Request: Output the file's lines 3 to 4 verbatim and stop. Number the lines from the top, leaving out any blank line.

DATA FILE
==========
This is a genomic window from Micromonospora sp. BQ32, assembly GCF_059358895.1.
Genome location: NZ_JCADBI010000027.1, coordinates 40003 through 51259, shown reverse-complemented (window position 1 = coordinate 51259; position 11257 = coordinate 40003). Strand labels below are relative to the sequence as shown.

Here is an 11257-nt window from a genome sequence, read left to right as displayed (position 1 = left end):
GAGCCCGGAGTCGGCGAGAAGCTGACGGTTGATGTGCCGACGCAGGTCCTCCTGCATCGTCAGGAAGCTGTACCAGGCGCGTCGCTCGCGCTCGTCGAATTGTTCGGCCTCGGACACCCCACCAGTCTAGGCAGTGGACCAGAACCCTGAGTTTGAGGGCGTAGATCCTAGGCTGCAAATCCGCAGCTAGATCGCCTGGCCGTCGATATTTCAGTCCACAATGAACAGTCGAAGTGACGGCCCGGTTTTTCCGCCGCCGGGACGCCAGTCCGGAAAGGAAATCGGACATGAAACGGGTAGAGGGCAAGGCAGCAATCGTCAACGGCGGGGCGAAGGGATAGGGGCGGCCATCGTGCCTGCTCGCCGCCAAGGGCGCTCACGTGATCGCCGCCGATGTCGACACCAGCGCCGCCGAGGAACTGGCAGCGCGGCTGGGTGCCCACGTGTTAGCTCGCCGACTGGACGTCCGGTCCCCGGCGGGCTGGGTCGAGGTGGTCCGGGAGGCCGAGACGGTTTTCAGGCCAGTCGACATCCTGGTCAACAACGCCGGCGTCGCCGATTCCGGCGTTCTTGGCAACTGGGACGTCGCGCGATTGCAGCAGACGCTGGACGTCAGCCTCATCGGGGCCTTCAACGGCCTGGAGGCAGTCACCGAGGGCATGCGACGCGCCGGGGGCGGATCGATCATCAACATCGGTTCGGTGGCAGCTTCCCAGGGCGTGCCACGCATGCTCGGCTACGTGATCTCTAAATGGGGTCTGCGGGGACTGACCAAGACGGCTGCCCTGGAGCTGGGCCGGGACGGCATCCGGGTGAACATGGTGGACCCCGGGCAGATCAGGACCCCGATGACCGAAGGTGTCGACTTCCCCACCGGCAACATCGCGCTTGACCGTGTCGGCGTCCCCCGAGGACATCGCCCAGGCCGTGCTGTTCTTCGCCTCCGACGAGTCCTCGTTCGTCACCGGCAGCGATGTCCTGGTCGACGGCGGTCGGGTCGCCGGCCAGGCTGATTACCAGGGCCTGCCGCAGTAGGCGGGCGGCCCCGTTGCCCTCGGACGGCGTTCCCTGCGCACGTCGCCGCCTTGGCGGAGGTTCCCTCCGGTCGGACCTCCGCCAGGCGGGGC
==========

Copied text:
Here is an 11257-nt window from a genome sequence, read left to right as displayed (position 1 = left end):
GAGCCCGGAGTCGGCGAGAAGCTGACGGTTGATGTGCCGACGCAGGTCCTCCTGCATCGTCAGGAAGCTGTACCAGGCGCGTCGCTCGCGCTCGTCGAATTGTTCGGCCTCGGACACCCCACCAGTCTAGGCAGTGGACCAGAACCCTGAGTTTGAGGGCGTAGATCCTAGGCTGCAAATCCGCAGCTAGATCGCCTGGCCGTCGATATTTCAGTCCACAATGAACAGTCGAAGTGACGGCCCGGTTTTTCCGCCGCCGGGACGCCAGTCCGGAAAGGAAATCGGACATGAAACGGGTAGAGGGCAAGGCAGCAATCGTCAACGGCGGGGCGAAGGGATAGGGGCGGCCATCGTGCCTGCTCGCCGCCAAGGGCGCTCACGTGATCGCCGCCGATGTCGACACCAGCGCCGCCGAGGAACTGGCAGCGCGGCTGGGTGCCCACGTGTTAGCTCGCCGACTGGACGTCCGGTCCCCGGCGGGCTGGGTCGAGGTGGTCCGGGAGGCCGAGACGGTTTTCAGGCCAGTCGACATCCTGGTCAACAACGCCGGCGTCGCCGATTCCGGCGTTCTTGGCAACTGGGACGTCGCGCGATTGCAGCAGACGCTGGACGTCAGCCTCATCGGGGCCTTCAACGGCCTGGAGGCAGTCACCGAGGGCATGCGACGCGCCGGGGGCGGATCGATCATCAACATCGGTTCGGTGGCAGCTTCCCAGGGCGTGCCACGCATGCTCGGCTACGTGATCTCTAAATGGGGTCTGCGGGGACTGACCAAGACGGCTGCCCTGGAGCTGGGCCGGGACGGCATCCGGGTGAACATGGTGGACCCCGGGCAGATCAGGACCCCGATGACCGAAGGTGTCGACTTCCCCACCGGCAACATCGCGCTTGACCGTGTCGGCGTCCCCCGAGGACATCGCCCAGGCCGTGCTGTTCTTCGCCTCCGACGAGTCCTCGTTCGTCACCGGCAGCGATGTCCTGGTCGACGGCGGTCGGGTCGCCGGCCAGGCTGATTACCAGGGCCTGCCGCAGTAGGCGGGCGGCCCCGTTGCCCTCGGACGGCGTTCCCTGCGCACGTCGCCGCCTTGGCGGAGGTTCCCTCCGGTCGGACCTCCGCCAGGCGGGGC